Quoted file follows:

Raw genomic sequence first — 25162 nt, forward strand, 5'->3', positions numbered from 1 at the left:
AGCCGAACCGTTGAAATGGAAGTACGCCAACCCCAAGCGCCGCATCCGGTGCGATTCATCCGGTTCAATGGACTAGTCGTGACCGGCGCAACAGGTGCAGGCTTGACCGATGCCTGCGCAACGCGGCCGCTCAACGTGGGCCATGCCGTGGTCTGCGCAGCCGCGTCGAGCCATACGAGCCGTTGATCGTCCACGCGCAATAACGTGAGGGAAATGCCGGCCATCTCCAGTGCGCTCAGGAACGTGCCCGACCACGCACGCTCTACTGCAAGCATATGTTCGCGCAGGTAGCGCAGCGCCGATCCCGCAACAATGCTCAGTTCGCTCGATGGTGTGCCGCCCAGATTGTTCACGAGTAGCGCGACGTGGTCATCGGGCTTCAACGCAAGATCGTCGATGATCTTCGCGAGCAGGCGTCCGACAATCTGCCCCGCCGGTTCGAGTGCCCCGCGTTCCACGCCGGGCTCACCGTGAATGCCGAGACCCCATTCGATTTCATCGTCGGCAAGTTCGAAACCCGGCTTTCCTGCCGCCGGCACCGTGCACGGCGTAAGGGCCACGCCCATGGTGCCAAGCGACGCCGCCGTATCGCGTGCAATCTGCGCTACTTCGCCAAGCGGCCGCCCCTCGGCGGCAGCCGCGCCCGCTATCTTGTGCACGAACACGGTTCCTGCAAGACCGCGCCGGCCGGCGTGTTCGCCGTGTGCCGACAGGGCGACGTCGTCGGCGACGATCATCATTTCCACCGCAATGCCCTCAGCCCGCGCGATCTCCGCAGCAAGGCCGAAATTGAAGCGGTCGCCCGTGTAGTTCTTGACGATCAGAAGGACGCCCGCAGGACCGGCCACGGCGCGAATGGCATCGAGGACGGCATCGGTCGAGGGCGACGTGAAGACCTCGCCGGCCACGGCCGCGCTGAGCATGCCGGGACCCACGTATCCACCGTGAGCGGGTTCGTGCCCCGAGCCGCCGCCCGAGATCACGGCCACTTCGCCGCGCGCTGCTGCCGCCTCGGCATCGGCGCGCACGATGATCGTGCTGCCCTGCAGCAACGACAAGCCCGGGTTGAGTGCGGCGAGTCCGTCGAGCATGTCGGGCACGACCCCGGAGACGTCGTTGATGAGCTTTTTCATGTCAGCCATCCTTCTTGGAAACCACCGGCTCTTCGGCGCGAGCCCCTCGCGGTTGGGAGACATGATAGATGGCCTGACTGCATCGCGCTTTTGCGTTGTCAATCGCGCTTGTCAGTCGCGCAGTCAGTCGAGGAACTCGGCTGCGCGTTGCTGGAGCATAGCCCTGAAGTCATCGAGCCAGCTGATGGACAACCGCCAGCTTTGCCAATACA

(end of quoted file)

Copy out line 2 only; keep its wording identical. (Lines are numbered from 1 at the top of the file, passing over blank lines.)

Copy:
AGCCGAACCGTTGAAATGGAAGTACGCCAACCCCAAGCGCCGCATCCGGTGCGATTCATCCGGTTCAATGGACTAGTCGTGACCGGCGCAACAGGTGCAGGCTTGACCGATGCCTGCGCAACGCGGCCGCTCAACGTGGGCCATGCCGTGGTCTGCGCAGCCGCGTCGAGCCATACGAGCCGTTGATCGTCCACGCGCAATAACGTGAGGGAAATGCCGGCCATCTCCAGTGCGCTCAGGAACGTGCCCGACCACGCACGCTCTACTGCAAGCATATGTTCGCGCAGGTAGCGCAGCGCCGATCCCGCAACAATGCTCAGTTCGCTCGATGGTGTGCCGCCCAGATTGTTCACGAGTAGCGCGACGTGGTCATCGGGCTTCAACGCAAGATCGTCGATGATCTTCGCGAGCAGGCGTCCGACAATCTGCCCCGCCGGTTCGAGTGCCCCGCGTTCCACGCCGGGCTCACCGTGAATGCCGAGACCCCATTCGATTTCATCGTCGGCAAGTTCGAAACCCGGCTTTCCTGCCGCCGGCACCGTGCACGGCGTAAGGGCCACGCCCATGGTGCCAAGCGACGCCGCCGTATCGCGTGCAATCTGCGCTACTTCGCCAAGCGGCCGCCCCTCGGCGGCAGCCGCGCCCGCTATCTTGTGCACGAACACGGTTCCTGCAAGACCGCGCCGGCCGGCGTGTTCGCCGTGTGCCGACAGGGCGACGTCGTCGGCGACGATCATCATTTCCACCGCAATGCCCTCAGCCCGCGCGATCTCCGCAGCAAGGCCGAAATTGAAGCGGTCGCCCGTGTAGTTCTTGACGATCAGAAGGACGCCCGCAGGACCGGCCACGGCGCGAATGGCATCGAGGACGGCATCGGTCGAGGGCGACGTGAAGACCTCGCCGGCCACGGCCGCGCTGAGCATGCCGGGACCCACGTATCCACCGTGAGCGGGTTCGTGCCCCGAGCCGCCGCCCGAGATCACGGCCACTTCGCCGCGCGCTGCTGCCGCCTCGGCATCGGCGCGCACGATGATCGTGCTGCCCTGCAGCAACGACAAGCCCGGGTTGAGTGCGGCGAGTCCGTCGAGCATGTCGGGCACGACCCCGGAGACGTCGTTGATGAGCTTTTTCATGTCAGCCATCCTTCTTGGAAACCACCGGCTCTTCGGCGCGAGCCCCTCGCGGTTGGGAGACATGATAGATGGCCTGACTGCATCGCGCTTTTGCGTTGTCAATCGCGCTTGTCAGTCGCGCAGTCAGTCGAGGAACTCGGCTGCGCGTTGCTGGAGCATAGCCCTGAAGTCATCGAGCCAGCTGATGGACAACCGCCAGCTTTGCCAATACA